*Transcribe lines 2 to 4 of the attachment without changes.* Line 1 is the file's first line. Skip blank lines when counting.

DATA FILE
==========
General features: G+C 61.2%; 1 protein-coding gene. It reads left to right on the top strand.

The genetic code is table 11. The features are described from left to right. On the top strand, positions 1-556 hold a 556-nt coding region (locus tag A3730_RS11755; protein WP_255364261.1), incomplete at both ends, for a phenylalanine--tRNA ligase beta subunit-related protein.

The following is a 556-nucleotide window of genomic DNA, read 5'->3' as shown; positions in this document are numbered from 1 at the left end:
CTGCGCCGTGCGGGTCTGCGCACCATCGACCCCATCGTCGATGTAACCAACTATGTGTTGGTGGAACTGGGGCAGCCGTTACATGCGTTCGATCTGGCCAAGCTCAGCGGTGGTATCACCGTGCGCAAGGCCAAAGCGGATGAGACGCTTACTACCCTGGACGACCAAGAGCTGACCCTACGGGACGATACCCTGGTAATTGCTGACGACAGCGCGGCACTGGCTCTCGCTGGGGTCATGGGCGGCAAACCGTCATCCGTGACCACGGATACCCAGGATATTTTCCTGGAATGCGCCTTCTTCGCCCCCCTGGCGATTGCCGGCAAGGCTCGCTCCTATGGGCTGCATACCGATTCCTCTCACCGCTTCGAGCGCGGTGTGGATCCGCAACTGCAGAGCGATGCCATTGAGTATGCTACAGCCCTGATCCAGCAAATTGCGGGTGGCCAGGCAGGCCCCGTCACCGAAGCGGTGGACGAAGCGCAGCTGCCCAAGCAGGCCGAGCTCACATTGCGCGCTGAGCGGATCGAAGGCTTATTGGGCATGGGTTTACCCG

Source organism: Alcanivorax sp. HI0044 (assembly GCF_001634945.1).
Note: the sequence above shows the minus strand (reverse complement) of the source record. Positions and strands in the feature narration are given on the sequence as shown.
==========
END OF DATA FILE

The genetic code is table 11. The features are described from left to right. On the top strand, positions 1-556 hold a 556-nt coding region (locus tag A3730_RS11755; protein WP_255364261.1), incomplete at both ends, for a phenylalanine--tRNA ligase beta subunit-related protein.

The following is a 556-nucleotide window of genomic DNA, read 5'->3' as shown; positions in this document are numbered from 1 at the left end:
CTGCGCCGTGCGGGTCTGCGCACCATCGACCCCATCGTCGATGTAACCAACTATGTGTTGGTGGAACTGGGGCAGCCGTTACATGCGTTCGATCTGGCCAAGCTCAGCGGTGGTATCACCGTGCGCAAGGCCAAAGCGGATGAGACGCTTACTACCCTGGACGACCAAGAGCTGACCCTACGGGACGATACCCTGGTAATTGCTGACGACAGCGCGGCACTGGCTCTCGCTGGGGTCATGGGCGGCAAACCGTCATCCGTGACCACGGATACCCAGGATATTTTCCTGGAATGCGCCTTCTTCGCCCCCCTGGCGATTGCCGGCAAGGCTCGCTCCTATGGGCTGCATACCGATTCCTCTCACCGCTTCGAGCGCGGTGTGGATCCGCAACTGCAGAGCGATGCCATTGAGTATGCTACAGCCCTGATCCAGCAAATTGCGGGTGGCCAGGCAGGCCCCGTCACCGAAGCGGTGGACGAAGCGCAGCTGCCCAAGCAGGCCGAGCTCACATTGCGCGCTGAGCGGATCGAAGGCTTATTGGGCATGGGTTTACCCG